National Symphony orchestra

NSO and Case Scaglione:
Ives, Beethoven, Sibelius

Friday 10th February, 2023

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National Symphony Orchestra
Case Scaglione
, conductor
Federico Colli, piano

Ives The Unanswered Question
Beethoven Piano Concerto No. 4
Sibelius Symphony No. 1

Going in search of the great perhaps… heart, soul and imagination combine in music to make you feel and think.

Delve into the unfathomable realms of the head and heart with three mighty works peering into the darkest corners of the soul to emerge in enigmatic mystery, effusive lyricism and irresistible yearning. Making their welcome returns to the National Symphony Orchestra, Case Scaglione – ‘Follow this conductor… truly a deeply musical musician… a Musician’s Musician’ (Diapason) – and pianist Federico Colli – ‘Whatever he plays, whatever he does compels attention’ (The Times)

Charles Ives’ The Unanswered Question is a stunning exercise in giving musical voice to a philosophy in search of ‘the invisible answer’. Composed in the early 20th century when music was at a crossroads, it is one of the most enigmatic but influential and enduring statements of modern times.

With its innovative solo piano opening, Beethoven’s lyrical Fourth Piano Concerto is a high-watermark of the repertoire. Its premiere in late-December 1808 with the composer himself at the keyboard marked his last public appearance as a soloist. A work of startling originality, it remains one of the most remarkable examples of music’s ability to interrogate – and reveal – the heart, soul and imagination.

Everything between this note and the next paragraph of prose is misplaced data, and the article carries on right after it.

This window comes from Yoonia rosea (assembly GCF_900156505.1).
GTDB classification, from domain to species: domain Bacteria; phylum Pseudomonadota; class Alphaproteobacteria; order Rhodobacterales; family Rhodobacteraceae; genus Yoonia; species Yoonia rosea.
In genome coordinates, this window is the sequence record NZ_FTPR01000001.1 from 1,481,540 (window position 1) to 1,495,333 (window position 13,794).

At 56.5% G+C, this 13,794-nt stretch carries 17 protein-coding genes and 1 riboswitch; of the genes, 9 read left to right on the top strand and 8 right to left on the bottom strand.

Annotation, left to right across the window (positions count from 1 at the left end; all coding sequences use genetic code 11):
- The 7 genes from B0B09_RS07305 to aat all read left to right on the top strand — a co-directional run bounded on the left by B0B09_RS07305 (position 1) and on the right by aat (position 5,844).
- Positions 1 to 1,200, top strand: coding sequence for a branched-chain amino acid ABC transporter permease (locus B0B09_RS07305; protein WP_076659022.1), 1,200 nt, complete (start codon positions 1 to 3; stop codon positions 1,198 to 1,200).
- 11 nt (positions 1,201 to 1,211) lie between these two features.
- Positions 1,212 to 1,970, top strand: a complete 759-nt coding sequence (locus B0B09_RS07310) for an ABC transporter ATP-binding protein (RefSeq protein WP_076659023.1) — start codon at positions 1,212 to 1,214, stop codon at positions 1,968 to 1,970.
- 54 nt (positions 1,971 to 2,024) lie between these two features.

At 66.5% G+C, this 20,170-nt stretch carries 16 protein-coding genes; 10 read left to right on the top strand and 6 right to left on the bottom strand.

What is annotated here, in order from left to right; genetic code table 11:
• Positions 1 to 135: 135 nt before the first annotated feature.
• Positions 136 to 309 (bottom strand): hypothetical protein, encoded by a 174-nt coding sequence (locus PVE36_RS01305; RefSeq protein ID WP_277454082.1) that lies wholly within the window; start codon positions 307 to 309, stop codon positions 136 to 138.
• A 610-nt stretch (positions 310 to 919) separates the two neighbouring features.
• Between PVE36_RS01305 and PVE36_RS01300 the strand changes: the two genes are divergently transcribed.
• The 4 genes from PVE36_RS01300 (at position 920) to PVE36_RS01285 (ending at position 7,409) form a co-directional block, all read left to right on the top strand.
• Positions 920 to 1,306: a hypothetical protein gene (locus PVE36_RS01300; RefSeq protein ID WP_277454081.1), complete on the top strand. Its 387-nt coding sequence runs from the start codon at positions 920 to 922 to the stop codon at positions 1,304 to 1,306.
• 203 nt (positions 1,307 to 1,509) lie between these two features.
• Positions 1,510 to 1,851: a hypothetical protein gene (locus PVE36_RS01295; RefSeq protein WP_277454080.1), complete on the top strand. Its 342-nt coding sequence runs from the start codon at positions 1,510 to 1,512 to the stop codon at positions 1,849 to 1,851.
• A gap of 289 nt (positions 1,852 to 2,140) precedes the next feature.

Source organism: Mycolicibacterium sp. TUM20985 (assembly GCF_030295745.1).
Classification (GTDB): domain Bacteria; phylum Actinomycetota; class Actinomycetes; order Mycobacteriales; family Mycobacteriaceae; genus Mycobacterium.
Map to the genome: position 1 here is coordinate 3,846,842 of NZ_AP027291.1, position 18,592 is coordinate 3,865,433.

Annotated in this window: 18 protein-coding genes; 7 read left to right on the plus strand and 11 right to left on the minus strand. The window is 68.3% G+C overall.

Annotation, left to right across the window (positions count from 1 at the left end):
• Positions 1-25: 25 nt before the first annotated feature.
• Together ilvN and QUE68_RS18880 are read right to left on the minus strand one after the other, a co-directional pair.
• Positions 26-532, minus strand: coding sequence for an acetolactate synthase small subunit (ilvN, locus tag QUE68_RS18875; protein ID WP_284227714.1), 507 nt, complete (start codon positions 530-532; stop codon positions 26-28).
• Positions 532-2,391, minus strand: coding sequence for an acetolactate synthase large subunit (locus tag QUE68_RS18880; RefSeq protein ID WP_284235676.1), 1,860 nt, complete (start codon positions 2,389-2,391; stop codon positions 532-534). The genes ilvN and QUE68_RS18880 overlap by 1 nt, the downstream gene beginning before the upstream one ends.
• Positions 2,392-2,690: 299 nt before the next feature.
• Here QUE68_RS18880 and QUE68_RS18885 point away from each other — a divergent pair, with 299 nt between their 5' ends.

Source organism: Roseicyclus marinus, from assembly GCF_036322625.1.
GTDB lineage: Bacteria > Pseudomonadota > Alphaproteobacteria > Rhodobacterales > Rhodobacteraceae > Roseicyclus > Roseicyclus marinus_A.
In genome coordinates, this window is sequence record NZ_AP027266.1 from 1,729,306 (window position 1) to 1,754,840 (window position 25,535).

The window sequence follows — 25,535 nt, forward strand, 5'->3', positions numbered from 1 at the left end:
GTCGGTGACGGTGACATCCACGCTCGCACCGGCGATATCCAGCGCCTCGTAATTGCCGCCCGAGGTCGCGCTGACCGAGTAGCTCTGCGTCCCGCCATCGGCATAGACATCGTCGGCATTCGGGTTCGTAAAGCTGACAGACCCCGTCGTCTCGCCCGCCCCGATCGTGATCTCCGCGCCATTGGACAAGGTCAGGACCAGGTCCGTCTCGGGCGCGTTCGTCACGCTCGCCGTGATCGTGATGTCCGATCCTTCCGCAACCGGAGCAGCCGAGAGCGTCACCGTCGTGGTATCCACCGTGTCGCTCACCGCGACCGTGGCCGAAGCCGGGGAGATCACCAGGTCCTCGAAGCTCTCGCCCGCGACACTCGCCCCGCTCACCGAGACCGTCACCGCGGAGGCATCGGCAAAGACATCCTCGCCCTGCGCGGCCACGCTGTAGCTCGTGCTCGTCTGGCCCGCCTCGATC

A long, sinuous, soulful clarinet introduces the First Symphony by Sibelius. Composed in the last year of the 19th century, packed with tunes carried aloft by silvery strings and airy woodwinds, and propelled forward by exuberant brass and percussion, it also packs a hefty punch. It ends with a grand orchestral flourish that marked Sibelius as the most original symphonic voice since Beethoven.

Presented by National Symphony Orchestra

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